by Abdul Olugbala Shakur, Mutope Duguma and Heshima Denham
The Free Speech Society is a movement that is dedicated towards protecting and defending the First Amendment rights of imprisoned activists. As imprisoned activists, we are embedded reporters for the people. We are the eyes and ears for the people – for the taxpayers – articulating the human atrocities that plague the prison industrial slave complex with impunity in your name.
Human atrocities compelled by racial oppression can only flourish when silence permeates the corridors of the vortex of torture, the PISC, necessitating the manifested destiny of a collective insurgence of voices of resistance forged by the rediscovery of our humanity. The FSS is an expression of that humanity.
Though our endeavor is just, the agents of torture and repression – the OCS (Office of Correctional Safety), SSU (Special Services Unit), IGI (Institutional Gang Investigations) and ISU (Investigations Services Unit) – have dedicated their resources towards silencing our voices and suffocating the true spirit of free speech.
This mission statement is only a brief invite designed to both captivate and solicit free speech loving people to join our movement and assist us in mobilizing against the forces of repression. If you are interested, please contact the following:
Abdul Olugbala Shakur (s/n J. Harvey), C-48884, CSP Cor SHU 4B-1L-25, P.O. Box 3481, Corcoran CA 93212
Mutope Duguma (s/n J. Crawford), D-05996, PBSP SHU D2-107, P.O. Box 7500, Crescent City CA 95532
Heshima Denham, J-38283, CSP Cor SHU 4B-1L-25, P.O. Box 3481, Corcoran CA 93212
May 6, 2014 21 years after the Lucasville prison uprising, the media is still waiting for face-to-face interviews with the condemned prisoners.
For more than two decades, Siddique Hasan, Jason Robb, George Skatzes, Keith LaMar and Greg Curry have claimed they are innocent of the crimes attributed to them during the 1993 prison uprising at Southern Ohio Correctional Facility (SOCF).
Among other things, these five men accuse the state of coercing false testimony from other SOCF prisoners in order to convict them. They have spent years in solitary confinement, soliciting media attention in an attempt to convince the public—and ultimately the court system—that they do not belong where they are.
In response, the Ohio Department of Rehabilitation and Correction (ODRC) has completely banned face-to-face media contact with these men, arguing that they are too much of a security risk to be allowed to tell their stories in person.
In late 2013, the ACLU of Ohio filed a lawsuit challenging this ban. The suit was filed on behalf of Hasan, Robb, Skatzes, LaMar and Curry, as well as one teacher and four reporters, including Pulitzer Prize winner Chris Hedges.
We filed this suit because the ODRC is violating the First Amendment rights of the prisoners and of the press. It’s not hard to see that their actions have very little to do with security and everything to do with silencing an uncomfortable conversation about the Lucasville uprising.
For proof, consider that many other death row inmates in Ohio have been granted face-to-face access to the media. They include spree killer John Fautenberry, neo-Nazi murderer Frank Spisak, and convicted arsonist Kenneth Richey, who has since been released from death row.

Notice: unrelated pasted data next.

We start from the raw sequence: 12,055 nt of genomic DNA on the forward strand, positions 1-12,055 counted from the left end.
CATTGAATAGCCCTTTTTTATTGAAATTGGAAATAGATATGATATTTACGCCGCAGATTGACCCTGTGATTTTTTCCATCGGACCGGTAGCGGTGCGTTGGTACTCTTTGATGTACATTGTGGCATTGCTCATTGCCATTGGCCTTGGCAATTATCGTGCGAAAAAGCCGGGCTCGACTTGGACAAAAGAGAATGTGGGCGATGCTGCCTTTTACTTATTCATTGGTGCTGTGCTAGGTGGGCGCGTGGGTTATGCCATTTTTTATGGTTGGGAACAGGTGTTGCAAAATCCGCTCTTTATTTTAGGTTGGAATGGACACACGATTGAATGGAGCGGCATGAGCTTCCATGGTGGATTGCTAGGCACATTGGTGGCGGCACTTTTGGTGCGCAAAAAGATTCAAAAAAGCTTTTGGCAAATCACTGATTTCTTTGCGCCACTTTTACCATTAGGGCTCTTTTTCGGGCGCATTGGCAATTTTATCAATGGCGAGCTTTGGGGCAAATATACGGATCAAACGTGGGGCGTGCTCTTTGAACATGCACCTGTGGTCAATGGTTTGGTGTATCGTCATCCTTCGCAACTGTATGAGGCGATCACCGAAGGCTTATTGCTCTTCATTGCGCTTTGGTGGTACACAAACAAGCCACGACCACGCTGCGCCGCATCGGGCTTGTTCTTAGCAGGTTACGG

In all, Ohio prison officials have approved nearly two dozen media interviews with other death row inmates while denying each and every request for face-to-face interviews with the five Lucasville prisoners. This ban is a special form of extended vengeance, reserved only for them.
These prisoners are complicated characters, and the Lucasville uprising is a complex story.
Hiding these complexities behind a wall of censorship will not make them go away. The Basics
21 years ago, on Easter Sunday 1993, more than 400 inmates at an overcrowded prison in Lucasville, Ohio staged an 11-day prison uprising. In the ensuing violence, nine inmates and one corrections officer lost their lives.
(clockwise from top left) Jason Robb, Siddique Hasan, Greg Curry and Keith LaMar are all incarcerated at Ohio State Penitentiary in Youngstown, Ohio. Not pictured is George Skatzes, who is incarnated at the Chillicothe Correctional Institution (photo courtesy of Siddique Hasan and Greg Curry).
Artist Laurel Herbold’s imagined rendering of an actual legal meeting between prisoner Jason Robb, former ACLU of Ohio Legal Director James Hardiman, prisoner Greg Curry, ACLU Volunteer Attorneys Alice and Staughton Lynd, prisoner Siddique Hasan, ACLU of Ohio Managing Attorney Freda Levenson and prisoner Keith LaMar.
We received this from a correspondent who is currently in the “hole” in Mansfield C.I.:
Oct 10, 2012
From the “hole” (administrative segregation)
This is the last working pen we have. Guards said they no longer provide pens + they won’t let us get to our property to get pens, so this is a way to silence the entire segregation population. Isn’t it coincidental that policy changes like this occur every time I’m placed in segregation? You would almost think this is an effort to silence me, and everyone else impacted are just dolphins caught in a tuna net. So this may be the last anyone hears from me for a while, including my attorney. No pen, no outgoing mail.
As a last matter, all reading material sent to me is withheld, it would be wonderful if out of spite a million people sent reading material and overwhelmed the […] mailroom.
People: Please send this man some mail and interesting politically progressive reading materials (copies)!
Sean Swain # 243205
P. O. Box 788 1150 North Main Street Mansfield, Ohio 44901